News from CRIS: In the News - Heavy Metals in Food

January 24, 2023

What do the headlines say?

These are a few headlines of the many stories making their way through our newsfeeds over the past couple of weeks. While we know heavy metals can adversely impact our health at unsafe levels, let’s look at the exposure to these contaminants.

What types of contaminants exist? 

There are three main contaminant categories:

  1. Natural: primarily of plants, fungi, insects, bacteria, viruses, naturally-occurring metals, and more
  2. Human-made: can include pesticides, unwanted by-products like acrylamides (naturally formed when cooking), and pollutants such as polybrominated biphenyls (PCBs) in certain fish
  3. Human-introduced natural contaminant: can describe metals or other elements like arsenic, an ingredient farmers regularly used as a natural pesticide in apple orchards decades ago but can still be found in some soils and can make their way onto or in foods and water.

How do contaminants generally make their way into our food and water system?

Food and water can be contaminated at any stage of the food web and supply chain. It can occur:

  • in nature from the environment.
  • from farming methods.
  • during processing on an industrial scale.
  • during food distribution.
  • on our plates at home or in a restaurant.

How do heavy metals get into our food?

Manufacturers do not add heavy metals to foods as an ingredient. Often, heavy metals are found naturally in soil, air, and water where plants grow (1).
While many articles focus on arsenic, lead, cadmium, and mercury, other heavy metals found in soil can have adverse health impacts if consumed in sufficient quantities, such as zinc and copper (1,2). Additionally, there can be elevated amounts of heavy metals if the growing or processing environment is near a mine or where there is specific industrial activity (1).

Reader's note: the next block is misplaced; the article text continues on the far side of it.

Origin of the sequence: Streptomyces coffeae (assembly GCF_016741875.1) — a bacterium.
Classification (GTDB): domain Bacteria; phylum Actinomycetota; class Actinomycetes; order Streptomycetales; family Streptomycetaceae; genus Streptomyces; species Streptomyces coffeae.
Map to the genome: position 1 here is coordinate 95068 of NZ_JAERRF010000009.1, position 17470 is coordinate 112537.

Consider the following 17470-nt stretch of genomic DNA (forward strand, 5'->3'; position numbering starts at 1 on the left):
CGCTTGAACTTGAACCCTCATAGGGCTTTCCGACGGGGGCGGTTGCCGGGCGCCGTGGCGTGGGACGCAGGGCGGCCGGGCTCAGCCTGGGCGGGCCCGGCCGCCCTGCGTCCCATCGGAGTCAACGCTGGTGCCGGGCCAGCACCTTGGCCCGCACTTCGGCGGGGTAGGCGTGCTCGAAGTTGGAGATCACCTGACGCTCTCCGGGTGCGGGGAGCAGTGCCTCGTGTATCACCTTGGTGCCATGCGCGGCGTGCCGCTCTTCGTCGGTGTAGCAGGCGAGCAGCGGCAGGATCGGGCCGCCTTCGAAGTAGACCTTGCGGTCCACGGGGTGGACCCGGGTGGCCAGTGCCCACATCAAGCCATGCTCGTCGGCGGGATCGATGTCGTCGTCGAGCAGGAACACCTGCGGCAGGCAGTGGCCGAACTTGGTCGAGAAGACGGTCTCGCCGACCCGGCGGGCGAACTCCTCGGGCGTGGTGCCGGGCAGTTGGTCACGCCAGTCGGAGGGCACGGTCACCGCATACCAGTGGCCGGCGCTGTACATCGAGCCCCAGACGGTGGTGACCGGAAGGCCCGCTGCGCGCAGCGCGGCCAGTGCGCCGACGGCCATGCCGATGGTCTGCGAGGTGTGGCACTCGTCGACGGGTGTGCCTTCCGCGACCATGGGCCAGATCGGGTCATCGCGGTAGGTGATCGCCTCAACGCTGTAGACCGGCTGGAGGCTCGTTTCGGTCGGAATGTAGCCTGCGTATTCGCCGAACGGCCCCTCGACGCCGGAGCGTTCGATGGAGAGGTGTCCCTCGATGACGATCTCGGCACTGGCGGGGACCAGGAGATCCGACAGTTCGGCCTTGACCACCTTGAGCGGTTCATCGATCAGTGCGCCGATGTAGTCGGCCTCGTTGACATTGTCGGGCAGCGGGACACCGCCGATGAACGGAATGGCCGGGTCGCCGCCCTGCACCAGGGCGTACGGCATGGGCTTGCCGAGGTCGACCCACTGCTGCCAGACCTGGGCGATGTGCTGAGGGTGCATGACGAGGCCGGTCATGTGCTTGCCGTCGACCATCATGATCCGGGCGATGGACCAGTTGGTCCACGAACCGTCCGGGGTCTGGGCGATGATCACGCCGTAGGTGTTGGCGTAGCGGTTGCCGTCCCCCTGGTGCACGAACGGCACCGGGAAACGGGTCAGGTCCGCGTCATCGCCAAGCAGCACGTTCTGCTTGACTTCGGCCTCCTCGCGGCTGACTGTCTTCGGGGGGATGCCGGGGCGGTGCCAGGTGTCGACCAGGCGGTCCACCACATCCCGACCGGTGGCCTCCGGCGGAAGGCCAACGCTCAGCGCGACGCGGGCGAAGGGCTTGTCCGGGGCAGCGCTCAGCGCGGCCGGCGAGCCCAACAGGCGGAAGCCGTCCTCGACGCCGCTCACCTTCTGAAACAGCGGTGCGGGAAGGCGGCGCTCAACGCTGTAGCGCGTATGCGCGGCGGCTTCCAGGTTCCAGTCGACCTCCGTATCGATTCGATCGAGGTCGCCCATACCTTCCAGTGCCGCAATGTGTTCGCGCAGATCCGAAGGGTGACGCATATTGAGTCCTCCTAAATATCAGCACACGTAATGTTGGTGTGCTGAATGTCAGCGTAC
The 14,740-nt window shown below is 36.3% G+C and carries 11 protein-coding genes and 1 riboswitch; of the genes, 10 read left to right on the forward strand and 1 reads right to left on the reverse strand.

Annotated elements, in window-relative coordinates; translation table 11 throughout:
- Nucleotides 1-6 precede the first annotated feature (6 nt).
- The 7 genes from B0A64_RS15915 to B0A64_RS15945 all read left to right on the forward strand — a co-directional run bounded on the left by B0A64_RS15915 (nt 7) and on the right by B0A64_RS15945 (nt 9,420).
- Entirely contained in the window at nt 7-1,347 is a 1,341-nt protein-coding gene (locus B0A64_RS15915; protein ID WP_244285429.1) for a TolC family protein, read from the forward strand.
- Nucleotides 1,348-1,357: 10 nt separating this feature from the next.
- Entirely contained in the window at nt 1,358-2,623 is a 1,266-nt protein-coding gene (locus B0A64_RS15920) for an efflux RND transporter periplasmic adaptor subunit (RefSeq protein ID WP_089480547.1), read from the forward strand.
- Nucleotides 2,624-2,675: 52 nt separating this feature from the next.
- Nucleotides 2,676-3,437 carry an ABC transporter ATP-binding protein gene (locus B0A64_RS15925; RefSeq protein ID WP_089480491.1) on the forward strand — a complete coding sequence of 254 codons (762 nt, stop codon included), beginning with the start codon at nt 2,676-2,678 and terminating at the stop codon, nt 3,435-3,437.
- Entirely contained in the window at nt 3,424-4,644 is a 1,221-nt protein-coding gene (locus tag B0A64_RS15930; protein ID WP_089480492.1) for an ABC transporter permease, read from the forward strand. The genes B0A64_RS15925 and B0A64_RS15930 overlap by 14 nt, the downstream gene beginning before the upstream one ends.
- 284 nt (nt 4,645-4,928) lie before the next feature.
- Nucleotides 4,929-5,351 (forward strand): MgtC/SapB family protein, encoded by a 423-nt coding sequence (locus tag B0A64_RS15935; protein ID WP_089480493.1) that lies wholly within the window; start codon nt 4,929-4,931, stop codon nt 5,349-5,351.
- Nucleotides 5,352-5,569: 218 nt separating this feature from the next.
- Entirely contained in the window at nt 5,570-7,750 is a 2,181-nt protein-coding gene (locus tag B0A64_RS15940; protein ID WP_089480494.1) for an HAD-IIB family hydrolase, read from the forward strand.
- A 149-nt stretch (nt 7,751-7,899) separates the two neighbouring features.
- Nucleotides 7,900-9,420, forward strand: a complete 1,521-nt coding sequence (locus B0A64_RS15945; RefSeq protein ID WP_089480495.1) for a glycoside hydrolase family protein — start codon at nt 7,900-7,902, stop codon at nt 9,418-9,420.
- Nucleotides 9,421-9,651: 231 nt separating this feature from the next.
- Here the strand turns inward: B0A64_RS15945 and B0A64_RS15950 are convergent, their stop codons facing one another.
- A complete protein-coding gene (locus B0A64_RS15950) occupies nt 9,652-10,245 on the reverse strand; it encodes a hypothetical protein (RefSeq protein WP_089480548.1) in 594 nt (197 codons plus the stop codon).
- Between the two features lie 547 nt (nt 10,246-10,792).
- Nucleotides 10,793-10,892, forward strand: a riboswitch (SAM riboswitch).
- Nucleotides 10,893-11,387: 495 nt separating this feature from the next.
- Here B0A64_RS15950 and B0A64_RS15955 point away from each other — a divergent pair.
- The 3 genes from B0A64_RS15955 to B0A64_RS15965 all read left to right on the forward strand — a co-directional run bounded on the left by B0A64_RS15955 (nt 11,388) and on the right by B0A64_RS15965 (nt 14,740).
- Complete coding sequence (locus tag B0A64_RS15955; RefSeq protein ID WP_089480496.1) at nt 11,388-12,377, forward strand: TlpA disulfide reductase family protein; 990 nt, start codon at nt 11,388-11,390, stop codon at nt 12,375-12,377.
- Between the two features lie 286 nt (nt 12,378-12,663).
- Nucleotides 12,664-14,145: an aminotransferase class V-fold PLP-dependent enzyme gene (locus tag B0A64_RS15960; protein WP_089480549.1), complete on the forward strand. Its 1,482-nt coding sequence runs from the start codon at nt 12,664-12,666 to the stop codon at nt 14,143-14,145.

Certain fruits, vegetables, and grains can and do absorb heavy metals during their natural growing process. Even organically grown, non-GMO crops can contain these heavy metals (1,2).

Why do crops absorb heavy metals?

Crops grow in soil, utilize carbon from air, and consume water to thrive. Since soil, air, and water can contain heavy metals both naturally and from industrial activity, the crops are exposed to heavy metals, and the crop takes up the metals during the growing process.
Some crops are more prone to absorbing specific metals than other plants. For example, rice naturally absorbs more arsenic, lettuce and onions accumulate lead more readily, and spinach and carrots accumulate cadmium more easily (1,2).
It does not mean all fruits, vegetables, and grains are harmful, and we should avoid eating them—quite the opposite, as fruits and vegetables are essential to a healthy diet. Remember, the presence of a hazard does not necessarily mean there is a risk (1). Heavy metals can be present but at such a low level that it doesn’t cause harm.
Additionally, we typically consume various fruits, vegetables, and grains grown in different areas, which helps limit our exposure to metals.


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